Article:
25.2 C
City of Banjul
Sunday, October 24, 2021

Unheard cries of Gunjur women

Since time immemorial, women have been in the forefront of developmental activities in our societies starting from the primary roles at home as caregivers. It is no secret that women naturally, are hard-working and put family first. However, these roles are not being recognised due to the corrupt constructs of our societies where being a male is glorified. Women have suffered in the hands of unscrupulous men and society sees it as normal, they have to bear as if it’s a crime to be born a woman.

Women in rural communities bear the brunt of such injustices and are taught to stay silent even if it means losing their lives, because speaking up against abuse means you are weak and that it’s a dishonor to your family name. Society has erected walls to set limitations for women and the same society infringes upon the rights of these women. In fact, in some societies, women do not at all have any right.


It’s heartbreaking that women in my native village Gunjur, most of who depend on agriculture to feed their families and school their kids from the sales of their produce, have been stripped off their rights to use portions of the land they use for farming. They have been asked to give up their lands by corrupt clan heads who later sold the land to the mining sector. What is more heart-wrenching is that some of these women have not been compensated and only few were given a token as a form of compensation. This amount compared to what these women garner from the farm is beyond scalable.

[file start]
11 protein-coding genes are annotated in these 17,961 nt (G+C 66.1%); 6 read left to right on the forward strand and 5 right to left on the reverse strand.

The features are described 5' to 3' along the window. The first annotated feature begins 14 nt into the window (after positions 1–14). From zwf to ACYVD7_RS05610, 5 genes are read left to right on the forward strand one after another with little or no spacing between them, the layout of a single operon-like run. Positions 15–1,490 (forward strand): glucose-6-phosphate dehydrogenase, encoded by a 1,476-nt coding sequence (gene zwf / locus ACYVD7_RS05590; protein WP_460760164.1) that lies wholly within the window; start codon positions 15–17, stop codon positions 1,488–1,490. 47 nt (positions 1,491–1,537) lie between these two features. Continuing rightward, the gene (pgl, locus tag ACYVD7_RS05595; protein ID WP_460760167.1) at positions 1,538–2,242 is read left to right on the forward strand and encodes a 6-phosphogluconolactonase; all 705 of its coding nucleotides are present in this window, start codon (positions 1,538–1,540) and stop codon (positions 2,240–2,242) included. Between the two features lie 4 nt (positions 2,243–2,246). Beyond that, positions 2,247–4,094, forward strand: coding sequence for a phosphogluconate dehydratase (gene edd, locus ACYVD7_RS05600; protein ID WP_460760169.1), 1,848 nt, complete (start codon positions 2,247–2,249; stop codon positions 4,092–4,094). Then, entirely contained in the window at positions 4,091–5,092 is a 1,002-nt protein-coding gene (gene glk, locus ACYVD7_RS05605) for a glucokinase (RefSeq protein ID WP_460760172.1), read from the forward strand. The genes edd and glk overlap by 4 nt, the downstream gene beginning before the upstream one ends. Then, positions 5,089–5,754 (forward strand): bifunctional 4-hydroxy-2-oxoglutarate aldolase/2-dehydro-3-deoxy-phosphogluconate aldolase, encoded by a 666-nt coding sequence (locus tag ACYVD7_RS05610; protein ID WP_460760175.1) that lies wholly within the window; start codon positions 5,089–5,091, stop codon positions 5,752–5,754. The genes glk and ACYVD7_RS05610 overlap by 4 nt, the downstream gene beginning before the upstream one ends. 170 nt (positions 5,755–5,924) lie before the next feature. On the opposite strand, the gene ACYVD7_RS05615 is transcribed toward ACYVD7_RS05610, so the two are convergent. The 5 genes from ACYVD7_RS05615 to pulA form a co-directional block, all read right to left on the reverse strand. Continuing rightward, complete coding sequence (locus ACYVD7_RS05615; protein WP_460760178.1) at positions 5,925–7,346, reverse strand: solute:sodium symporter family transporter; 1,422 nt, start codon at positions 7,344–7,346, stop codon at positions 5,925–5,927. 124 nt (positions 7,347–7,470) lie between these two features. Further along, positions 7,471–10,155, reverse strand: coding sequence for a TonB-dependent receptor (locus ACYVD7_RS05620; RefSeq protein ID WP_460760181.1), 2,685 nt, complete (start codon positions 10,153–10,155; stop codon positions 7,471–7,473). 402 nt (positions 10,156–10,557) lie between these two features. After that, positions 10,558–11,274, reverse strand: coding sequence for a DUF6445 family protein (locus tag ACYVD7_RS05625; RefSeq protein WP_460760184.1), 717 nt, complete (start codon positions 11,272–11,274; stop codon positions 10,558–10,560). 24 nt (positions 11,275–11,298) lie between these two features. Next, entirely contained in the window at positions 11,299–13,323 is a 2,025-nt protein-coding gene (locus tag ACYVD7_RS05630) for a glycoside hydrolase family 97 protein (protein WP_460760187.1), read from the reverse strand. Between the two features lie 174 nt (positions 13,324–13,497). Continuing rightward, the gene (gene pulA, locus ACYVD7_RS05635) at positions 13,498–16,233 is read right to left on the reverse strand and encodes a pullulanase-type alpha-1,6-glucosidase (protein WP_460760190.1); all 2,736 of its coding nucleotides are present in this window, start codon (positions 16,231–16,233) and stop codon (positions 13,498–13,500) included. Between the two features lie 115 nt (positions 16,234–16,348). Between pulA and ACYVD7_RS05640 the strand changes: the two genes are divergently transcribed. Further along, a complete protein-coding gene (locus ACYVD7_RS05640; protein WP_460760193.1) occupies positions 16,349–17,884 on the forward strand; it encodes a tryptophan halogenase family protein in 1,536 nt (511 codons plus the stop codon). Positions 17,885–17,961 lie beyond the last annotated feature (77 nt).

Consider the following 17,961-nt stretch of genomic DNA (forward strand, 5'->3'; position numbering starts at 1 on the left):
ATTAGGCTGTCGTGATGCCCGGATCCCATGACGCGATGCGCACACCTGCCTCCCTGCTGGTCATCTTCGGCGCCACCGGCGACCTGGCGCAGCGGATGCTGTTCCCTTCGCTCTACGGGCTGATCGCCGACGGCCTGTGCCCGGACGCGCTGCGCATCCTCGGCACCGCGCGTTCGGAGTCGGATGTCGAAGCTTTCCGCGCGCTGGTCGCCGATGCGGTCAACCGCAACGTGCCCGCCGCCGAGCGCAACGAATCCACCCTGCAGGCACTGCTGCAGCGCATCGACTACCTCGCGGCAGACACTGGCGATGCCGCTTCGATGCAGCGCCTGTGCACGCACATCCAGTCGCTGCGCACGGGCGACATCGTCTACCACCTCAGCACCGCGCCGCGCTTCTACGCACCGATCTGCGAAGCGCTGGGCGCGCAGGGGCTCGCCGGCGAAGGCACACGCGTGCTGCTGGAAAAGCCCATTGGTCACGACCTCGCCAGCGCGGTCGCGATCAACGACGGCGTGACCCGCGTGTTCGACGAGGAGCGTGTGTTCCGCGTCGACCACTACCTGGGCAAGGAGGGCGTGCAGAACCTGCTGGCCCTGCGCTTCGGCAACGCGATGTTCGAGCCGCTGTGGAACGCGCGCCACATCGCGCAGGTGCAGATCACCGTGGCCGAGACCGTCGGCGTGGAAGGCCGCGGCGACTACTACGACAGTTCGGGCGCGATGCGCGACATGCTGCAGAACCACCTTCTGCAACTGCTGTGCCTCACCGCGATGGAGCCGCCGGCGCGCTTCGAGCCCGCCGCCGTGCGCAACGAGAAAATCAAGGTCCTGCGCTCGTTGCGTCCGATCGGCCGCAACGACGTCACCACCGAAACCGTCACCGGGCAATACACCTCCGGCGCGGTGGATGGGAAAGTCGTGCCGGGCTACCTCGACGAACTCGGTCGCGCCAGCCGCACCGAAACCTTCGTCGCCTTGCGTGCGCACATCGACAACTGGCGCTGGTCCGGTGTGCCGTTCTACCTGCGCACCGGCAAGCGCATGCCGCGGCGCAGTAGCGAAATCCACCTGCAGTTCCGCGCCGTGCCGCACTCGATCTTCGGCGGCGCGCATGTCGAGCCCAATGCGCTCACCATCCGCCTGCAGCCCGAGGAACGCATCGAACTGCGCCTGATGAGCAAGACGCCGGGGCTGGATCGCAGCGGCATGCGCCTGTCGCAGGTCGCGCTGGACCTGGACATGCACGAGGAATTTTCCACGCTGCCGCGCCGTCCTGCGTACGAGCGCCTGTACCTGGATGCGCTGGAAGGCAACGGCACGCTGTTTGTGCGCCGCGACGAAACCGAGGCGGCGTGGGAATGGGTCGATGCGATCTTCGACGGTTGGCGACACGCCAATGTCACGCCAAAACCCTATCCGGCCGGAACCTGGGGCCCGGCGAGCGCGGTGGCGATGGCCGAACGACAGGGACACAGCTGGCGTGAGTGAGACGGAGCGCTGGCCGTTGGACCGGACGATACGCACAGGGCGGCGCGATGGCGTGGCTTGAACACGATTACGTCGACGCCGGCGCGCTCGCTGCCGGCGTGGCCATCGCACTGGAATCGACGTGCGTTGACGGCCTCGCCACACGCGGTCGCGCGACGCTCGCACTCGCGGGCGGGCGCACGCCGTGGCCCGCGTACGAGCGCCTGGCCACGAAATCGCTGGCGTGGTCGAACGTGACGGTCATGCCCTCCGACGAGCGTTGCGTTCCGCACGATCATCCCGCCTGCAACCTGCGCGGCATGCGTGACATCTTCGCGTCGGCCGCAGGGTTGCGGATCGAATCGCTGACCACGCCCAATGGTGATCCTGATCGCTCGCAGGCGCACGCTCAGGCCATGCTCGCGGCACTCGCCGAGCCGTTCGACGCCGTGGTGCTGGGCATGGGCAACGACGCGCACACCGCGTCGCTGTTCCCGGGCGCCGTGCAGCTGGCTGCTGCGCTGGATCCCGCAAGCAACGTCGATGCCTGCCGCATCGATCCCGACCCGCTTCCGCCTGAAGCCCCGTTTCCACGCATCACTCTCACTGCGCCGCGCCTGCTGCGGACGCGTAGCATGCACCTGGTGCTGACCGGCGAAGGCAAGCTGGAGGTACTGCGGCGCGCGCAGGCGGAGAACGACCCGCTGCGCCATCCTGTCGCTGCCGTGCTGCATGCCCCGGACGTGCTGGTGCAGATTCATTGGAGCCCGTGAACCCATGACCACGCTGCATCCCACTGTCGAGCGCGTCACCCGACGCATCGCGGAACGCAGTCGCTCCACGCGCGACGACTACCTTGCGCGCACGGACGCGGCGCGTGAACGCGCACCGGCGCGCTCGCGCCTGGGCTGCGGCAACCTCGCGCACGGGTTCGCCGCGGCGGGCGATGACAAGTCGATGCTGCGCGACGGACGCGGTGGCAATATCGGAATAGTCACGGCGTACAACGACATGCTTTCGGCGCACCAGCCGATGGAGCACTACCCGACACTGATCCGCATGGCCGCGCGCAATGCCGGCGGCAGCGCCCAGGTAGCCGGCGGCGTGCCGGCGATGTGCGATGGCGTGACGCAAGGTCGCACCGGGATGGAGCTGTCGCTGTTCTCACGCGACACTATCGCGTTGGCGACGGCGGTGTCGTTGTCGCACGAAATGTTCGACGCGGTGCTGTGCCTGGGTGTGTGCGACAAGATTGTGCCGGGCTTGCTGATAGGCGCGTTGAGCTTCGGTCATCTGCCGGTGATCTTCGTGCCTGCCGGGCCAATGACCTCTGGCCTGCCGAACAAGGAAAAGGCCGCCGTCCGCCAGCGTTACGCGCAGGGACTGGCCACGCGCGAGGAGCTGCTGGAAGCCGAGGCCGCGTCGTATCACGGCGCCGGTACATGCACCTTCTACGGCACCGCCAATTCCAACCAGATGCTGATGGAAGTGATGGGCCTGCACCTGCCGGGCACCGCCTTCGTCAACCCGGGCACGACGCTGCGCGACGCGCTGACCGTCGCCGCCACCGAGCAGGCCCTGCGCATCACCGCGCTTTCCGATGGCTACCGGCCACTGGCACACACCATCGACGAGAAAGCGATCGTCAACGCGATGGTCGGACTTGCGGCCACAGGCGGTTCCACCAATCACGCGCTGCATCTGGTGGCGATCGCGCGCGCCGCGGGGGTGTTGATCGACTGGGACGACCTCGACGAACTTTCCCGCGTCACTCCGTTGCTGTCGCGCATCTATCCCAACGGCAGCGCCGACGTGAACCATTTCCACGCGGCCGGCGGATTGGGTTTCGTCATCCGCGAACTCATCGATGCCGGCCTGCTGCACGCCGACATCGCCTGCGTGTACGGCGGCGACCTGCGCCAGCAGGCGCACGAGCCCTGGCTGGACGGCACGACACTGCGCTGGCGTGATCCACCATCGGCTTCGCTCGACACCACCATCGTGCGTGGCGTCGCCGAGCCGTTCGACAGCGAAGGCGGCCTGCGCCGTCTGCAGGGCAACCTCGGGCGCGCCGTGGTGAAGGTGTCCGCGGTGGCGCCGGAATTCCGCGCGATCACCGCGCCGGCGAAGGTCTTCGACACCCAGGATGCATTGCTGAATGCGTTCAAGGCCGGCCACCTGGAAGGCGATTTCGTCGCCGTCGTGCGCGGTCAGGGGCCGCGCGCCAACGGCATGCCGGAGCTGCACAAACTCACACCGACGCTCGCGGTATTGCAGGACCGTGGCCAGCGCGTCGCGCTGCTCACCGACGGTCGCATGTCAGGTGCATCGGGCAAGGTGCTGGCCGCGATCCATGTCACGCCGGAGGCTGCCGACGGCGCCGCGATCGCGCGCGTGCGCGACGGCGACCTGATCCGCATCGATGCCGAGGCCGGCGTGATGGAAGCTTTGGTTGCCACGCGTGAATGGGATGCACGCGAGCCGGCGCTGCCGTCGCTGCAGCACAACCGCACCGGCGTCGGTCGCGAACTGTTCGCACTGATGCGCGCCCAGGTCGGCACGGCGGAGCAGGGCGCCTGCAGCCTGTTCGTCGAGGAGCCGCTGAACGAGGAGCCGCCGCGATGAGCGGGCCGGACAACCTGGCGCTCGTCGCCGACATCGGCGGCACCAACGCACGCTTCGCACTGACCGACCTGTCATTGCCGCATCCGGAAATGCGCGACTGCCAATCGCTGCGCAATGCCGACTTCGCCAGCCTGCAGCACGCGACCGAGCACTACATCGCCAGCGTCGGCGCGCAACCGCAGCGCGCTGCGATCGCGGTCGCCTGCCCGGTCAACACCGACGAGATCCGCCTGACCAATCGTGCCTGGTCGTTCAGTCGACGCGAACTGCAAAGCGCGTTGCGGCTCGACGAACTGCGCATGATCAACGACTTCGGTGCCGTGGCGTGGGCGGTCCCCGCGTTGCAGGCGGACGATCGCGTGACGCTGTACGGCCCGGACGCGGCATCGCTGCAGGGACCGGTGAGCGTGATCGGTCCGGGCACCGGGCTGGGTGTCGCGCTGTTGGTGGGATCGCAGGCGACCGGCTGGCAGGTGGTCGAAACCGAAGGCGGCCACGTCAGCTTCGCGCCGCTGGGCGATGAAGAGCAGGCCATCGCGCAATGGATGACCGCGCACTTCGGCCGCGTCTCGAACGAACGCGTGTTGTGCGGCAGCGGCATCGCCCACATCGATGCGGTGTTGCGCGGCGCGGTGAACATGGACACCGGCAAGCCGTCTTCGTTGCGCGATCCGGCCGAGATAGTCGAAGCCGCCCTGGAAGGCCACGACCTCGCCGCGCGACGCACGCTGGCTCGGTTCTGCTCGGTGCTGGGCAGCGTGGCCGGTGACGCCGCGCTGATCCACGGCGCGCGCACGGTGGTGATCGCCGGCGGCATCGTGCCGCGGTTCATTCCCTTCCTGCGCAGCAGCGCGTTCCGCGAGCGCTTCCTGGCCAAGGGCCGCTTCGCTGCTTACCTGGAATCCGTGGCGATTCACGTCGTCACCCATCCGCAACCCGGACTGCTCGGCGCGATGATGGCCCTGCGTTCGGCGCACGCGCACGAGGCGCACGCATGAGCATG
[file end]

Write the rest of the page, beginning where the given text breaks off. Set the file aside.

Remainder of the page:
It may interest you to know that these areas used by women gardeners sold to the mining sector through corrupt means are under serious destruction and threatens the lives and the livelihoods of this fishing community in Southern Gambia. To help you understand the gravity of what’s happening, the last sand dune between the community and the sea is being mined and what will become of the community when that’s been razed is anybody’s guess. These women are calling on the government, NGOs and friends of the environment to help raise awareness about the exploitation taking place.
But there is only one viable solution to this menace, the young people especially women taking up advocacy and leadership roles. It’s time to take rightful positions to reclaim the honour, dignity and voices of women which has been consumed by society.

Join The Conversation

Latest Stories


By Omar Bah The APRC executive committee led by Fabakary Tombong Jatta, has culled from its ranks members who were named as constituting an interim...

Tourist season begins today